Safwan Eid, the sole defendant, is accused of setting fire to his neighbours on the first floor of the hostel. The evidence rests almost exclusively on three words he is alleged to have uttered in broken German during the rescue on the night of 18 January: "It was us."
The fireman who heard him thought very little of the incident, until he told the story later to his colleagues, who urged him to go to the police. Detectives had been interviewing four neo-Nazi sympathisers seen running away from the burning house. Several had singed hair, but police could find no evidence against them.
For lack of a better lead the four youths were released, and Mr Eid arrested. Throughout his incarceration, he has protested his innocence, but his alibi comes from members of his own family. Mr Eid's father says he heard a noise that night and looked out of the window, spotting the flames climbing from the entrance lobby on the ground floor.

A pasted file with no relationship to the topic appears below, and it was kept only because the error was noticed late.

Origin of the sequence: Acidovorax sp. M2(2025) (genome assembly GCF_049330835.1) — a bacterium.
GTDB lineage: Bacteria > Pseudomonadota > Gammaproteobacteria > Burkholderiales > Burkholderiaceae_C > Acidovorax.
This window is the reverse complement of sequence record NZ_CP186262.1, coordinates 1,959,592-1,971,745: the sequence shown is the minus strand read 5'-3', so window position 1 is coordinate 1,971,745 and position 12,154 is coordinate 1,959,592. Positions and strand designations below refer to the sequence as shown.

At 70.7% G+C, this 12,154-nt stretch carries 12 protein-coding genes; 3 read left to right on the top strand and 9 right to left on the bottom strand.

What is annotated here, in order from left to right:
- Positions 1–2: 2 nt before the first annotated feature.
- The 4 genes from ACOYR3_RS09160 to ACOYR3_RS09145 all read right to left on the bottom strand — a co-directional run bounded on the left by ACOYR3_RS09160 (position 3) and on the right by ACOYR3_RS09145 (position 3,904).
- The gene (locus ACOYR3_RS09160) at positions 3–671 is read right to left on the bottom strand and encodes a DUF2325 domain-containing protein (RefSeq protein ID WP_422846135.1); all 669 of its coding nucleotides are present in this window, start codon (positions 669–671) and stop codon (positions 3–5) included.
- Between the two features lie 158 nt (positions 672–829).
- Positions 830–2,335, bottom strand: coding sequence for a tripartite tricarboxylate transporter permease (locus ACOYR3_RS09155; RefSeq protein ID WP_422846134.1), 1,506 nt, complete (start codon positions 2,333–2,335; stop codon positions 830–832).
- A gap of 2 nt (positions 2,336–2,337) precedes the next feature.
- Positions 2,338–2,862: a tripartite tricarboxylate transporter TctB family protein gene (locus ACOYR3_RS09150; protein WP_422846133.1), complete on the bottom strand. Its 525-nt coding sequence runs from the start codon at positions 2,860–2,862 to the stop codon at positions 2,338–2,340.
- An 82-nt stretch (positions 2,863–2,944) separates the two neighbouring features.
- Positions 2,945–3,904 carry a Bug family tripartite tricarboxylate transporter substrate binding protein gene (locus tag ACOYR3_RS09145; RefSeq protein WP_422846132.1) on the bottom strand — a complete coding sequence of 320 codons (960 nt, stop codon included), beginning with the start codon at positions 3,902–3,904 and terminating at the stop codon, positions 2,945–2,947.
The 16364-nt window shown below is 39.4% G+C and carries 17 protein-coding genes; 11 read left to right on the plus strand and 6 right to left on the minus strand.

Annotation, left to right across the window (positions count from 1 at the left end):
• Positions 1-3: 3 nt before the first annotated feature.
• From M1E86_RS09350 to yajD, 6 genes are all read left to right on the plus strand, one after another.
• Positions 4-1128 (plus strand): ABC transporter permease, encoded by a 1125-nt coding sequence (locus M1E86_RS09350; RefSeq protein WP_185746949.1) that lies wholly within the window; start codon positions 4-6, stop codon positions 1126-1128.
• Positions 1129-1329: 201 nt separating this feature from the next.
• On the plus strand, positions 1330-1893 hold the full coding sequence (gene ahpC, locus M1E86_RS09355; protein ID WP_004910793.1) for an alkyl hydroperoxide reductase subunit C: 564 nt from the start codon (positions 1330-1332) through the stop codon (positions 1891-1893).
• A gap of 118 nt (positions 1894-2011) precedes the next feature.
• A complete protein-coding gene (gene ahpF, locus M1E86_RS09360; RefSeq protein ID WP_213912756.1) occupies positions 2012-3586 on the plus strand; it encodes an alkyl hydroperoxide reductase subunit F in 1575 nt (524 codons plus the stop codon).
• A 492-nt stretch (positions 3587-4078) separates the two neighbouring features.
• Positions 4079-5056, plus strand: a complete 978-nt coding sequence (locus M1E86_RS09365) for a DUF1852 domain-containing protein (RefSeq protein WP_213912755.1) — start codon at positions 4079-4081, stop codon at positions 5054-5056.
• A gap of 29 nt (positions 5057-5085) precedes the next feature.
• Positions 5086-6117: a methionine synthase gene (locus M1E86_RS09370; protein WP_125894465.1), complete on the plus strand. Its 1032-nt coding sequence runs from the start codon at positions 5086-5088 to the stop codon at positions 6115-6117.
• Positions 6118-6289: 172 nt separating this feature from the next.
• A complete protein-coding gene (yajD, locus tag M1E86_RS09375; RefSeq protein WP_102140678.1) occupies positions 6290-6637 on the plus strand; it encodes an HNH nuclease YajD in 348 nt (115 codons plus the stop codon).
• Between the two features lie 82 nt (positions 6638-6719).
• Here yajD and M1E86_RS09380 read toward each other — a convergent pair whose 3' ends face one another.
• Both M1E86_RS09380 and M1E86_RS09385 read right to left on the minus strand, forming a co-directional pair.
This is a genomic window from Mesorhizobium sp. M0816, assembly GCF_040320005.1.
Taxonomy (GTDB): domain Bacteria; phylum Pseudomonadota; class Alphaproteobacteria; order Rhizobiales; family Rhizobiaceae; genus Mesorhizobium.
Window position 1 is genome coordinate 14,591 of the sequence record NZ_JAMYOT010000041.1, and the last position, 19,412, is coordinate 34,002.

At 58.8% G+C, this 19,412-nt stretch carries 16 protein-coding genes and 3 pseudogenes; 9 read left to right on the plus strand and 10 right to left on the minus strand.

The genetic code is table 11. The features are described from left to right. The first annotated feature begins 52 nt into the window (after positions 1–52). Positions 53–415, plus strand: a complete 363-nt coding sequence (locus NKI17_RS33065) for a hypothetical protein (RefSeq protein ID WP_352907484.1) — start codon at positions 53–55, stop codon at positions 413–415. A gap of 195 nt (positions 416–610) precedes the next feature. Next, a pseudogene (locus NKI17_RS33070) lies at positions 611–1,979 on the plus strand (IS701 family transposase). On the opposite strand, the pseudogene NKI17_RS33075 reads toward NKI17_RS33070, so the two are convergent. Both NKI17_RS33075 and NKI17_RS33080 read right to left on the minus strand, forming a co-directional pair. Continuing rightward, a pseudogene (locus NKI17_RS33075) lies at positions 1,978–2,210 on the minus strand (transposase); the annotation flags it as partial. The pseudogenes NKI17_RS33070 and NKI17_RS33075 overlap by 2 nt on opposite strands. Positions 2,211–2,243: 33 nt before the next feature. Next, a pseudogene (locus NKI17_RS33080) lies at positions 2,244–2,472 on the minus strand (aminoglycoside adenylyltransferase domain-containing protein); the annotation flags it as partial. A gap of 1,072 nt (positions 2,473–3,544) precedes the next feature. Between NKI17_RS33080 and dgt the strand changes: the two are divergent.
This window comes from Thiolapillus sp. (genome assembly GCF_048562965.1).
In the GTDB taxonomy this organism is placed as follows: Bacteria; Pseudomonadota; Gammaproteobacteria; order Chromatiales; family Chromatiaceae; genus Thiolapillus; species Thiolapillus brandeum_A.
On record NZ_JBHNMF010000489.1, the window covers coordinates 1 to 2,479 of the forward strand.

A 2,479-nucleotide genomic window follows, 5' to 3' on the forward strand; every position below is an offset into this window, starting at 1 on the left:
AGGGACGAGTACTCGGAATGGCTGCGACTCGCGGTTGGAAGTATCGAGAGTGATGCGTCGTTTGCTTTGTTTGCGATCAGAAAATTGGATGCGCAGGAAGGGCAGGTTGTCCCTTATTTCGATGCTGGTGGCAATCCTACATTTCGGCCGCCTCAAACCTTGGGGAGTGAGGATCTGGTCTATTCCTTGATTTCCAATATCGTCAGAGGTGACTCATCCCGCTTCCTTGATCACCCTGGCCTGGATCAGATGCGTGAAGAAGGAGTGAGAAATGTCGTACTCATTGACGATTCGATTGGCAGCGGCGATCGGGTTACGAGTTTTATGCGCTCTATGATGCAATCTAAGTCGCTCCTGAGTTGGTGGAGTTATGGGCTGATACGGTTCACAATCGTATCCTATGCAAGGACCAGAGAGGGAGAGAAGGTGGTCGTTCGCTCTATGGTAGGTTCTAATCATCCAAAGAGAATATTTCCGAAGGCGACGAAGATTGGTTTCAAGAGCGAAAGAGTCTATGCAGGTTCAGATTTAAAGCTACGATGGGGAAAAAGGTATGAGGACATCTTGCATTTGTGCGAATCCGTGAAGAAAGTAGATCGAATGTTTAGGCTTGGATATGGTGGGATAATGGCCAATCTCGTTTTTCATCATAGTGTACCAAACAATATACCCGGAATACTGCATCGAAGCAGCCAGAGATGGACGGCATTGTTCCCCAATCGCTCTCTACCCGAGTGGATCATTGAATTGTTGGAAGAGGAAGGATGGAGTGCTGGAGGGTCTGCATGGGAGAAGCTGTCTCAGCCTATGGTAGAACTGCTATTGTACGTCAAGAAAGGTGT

The other families touched by the fire also believe Mr Eid is innocent. Immigrant groups staged demonstrations in Hamburg and Lubeck yesterday with the slogan "Free Safwan Eid". Prominent liberals have set up committees in his defence, and anti-racist groups are screaming about a cover-up.
The interpretation of events in Lubeck eight months ago has become a battle-ground for left and right. In the immediate aftermath of the tragedy, Germany was swept with indignation. Politicians on the left, including Lubeck's mayor, Michael Boutellier, urged tough action against right-wing extremists and protection for immigrants. He even called for a civil disobedience campaign to halt deportations.
The stakes in the trial are high. Either Germany is a country in which foreigners must fear for their lives, or its image abroad as the home of rampant Nazi thugs is unjustified.